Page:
We live in dangerous and uncertain times. If climate change is the defining challenge of our age, this week will go down as a pivotal moment in history.
Today, in New York, world leaders will meet to discuss our warming world. The one-day summit has been convened to pave the way for success in a crucial UN climate conference in Paris next year.
Those talks, to be held in 15 months’ time, increasingly look like our last chance to establish a meaningful global accord to curb greenhouse gas emissions.
In the largest ever demonstration of its kind, around 600,000 people joined more than 2,600 events and rallies in 156 countries on Sunday to demand such action.
In New York, more than 310,000 people took to the streets. In London more than 30,000 marched, united with more than 25,000 in Paris. From Aleppo to Melbourne and Delhi to Rio, people marched together for environmental justice.
No deal will be signed in New York, but if the Paris conference is to succeed, leaders must start the ball rolling today. From this week it is possible to imagine two distinct scenarios emerging.
First there is the nightmare scenario. A world of runaway climate change. Temperatures would rise anywhere between 4-6C by the end of the century; our weather would become ever more extreme, and sea levels would rapidly rise.
Species, ways of life, cities, and even entire islands would be lost.
Climate change would create hunger and drought, breeding new hotbeds of extremism and war. It would hit hard economies across the world, as all credible estimates reckon the cost of unabated climate change to be higher than the cost of preventing it. And it would hit the poorest hardest of all.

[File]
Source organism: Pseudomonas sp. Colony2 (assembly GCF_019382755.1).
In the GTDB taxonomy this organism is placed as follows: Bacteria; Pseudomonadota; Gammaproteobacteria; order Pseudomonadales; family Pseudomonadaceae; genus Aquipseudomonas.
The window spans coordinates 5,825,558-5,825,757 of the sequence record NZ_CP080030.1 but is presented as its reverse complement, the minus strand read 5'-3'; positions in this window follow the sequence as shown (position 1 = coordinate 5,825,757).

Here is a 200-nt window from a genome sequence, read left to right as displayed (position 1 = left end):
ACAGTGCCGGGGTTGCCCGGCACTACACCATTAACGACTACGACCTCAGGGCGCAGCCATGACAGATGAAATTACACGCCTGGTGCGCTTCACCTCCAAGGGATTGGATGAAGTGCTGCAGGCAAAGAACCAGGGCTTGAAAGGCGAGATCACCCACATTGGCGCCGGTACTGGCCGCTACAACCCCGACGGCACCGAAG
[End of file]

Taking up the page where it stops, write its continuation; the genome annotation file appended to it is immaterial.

Then there is the alternative. A world powered sustainably with renewable energy, with a stable climate and economies that respect the planet’s limited resources. A world secured with an uncompromising global pact.
It is possible, perhaps even likely, that the post-Paris reality will be somewhere in between – with an unambitious global deal that limits the chaos but does not do enough to stop our climate being irreparably damaged.
But on our current course, scientists fear the worst-case scenario will be locked in within the next few decades. Experts warn that the window of opportunity is closing fast. This is why we must act now.
It may be our representatives in New York and Paris who author and enforce the global deals, but governments, businesses and civil society each have a crucial role to play in stopping climate change.
As long as citizens appear apathetic towards the climate challenge, and pessimistic about our chances, so will our politicians. We must all stand up and be counted.
You do not have to take to the streets to be counted. You can invest your wealth responsibly. You can move your money to a bank that uses it more ethically. You can buy locally sourced or fair trade products.
And whatever you do to be sustainable, shout about it. As marchers proclaimed in all corners of the world on Sunday, “it will take everyone to change everything”.
Photo: Geoffrey Supran via Twitter